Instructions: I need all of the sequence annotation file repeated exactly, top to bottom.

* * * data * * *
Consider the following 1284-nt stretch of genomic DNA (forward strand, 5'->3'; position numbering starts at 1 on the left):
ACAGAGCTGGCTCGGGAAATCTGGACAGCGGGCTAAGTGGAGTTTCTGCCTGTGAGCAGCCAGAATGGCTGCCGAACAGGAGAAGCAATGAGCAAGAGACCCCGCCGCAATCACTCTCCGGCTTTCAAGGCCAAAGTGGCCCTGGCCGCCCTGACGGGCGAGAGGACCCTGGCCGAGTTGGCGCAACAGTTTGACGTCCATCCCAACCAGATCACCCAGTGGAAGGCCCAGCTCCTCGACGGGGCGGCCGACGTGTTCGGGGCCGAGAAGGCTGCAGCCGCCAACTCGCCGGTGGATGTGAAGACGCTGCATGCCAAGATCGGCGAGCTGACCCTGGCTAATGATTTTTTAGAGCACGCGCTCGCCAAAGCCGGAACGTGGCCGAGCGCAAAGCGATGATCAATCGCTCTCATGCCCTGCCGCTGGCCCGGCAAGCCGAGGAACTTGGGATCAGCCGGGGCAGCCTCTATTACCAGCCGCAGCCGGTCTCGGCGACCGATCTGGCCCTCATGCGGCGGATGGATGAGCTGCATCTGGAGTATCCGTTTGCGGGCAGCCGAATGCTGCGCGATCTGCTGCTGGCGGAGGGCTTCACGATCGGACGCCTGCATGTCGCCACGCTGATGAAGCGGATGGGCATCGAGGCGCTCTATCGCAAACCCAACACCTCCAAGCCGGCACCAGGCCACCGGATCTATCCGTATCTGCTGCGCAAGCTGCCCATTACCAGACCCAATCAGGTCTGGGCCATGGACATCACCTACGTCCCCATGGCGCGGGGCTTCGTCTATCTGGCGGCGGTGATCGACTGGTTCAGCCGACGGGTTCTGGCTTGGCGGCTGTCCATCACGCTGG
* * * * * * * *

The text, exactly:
Consider the following 1284-nt stretch of genomic DNA (forward strand, 5'->3'; position numbering starts at 1 on the left):
ACAGAGCTGGCTCGGGAAATCTGGACAGCGGGCTAAGTGGAGTTTCTGCCTGTGAGCAGCCAGAATGGCTGCCGAACAGGAGAAGCAATGAGCAAGAGACCCCGCCGCAATCACTCTCCGGCTTTCAAGGCCAAAGTGGCCCTGGCCGCCCTGACGGGCGAGAGGACCCTGGCCGAGTTGGCGCAACAGTTTGACGTCCATCCCAACCAGATCACCCAGTGGAAGGCCCAGCTCCTCGACGGGGCGGCCGACGTGTTCGGGGCCGAGAAGGCTGCAGCCGCCAACTCGCCGGTGGATGTGAAGACGCTGCATGCCAAGATCGGCGAGCTGACCCTGGCTAATGATTTTTTAGAGCACGCGCTCGCCAAAGCCGGAACGTGGCCGAGCGCAAAGCGATGATCAATCGCTCTCATGCCCTGCCGCTGGCCCGGCAAGCCGAGGAACTTGGGATCAGCCGGGGCAGCCTCTATTACCAGCCGCAGCCGGTCTCGGCGACCGATCTGGCCCTCATGCGGCGGATGGATGAGCTGCATCTGGAGTATCCGTTTGCGGGCAGCCGAATGCTGCGCGATCTGCTGCTGGCGGAGGGCTTCACGATCGGACGCCTGCATGTCGCCACGCTGATGAAGCGGATGGGCATCGAGGCGCTCTATCGCAAACCCAACACCTCCAAGCCGGCACCAGGCCACCGGATCTATCCGTATCTGCTGCGCAAGCTGCCCATTACCAGACCCAATCAGGTCTGGGCCATGGACATCACCTACGTCCCCATGGCGCGGGGCTTCGTCTATCTGGCGGCGGTGATCGACTGGTTCAGCCGACGGGTTCTGGCTTGGCGGCTGTCCATCACGCTGG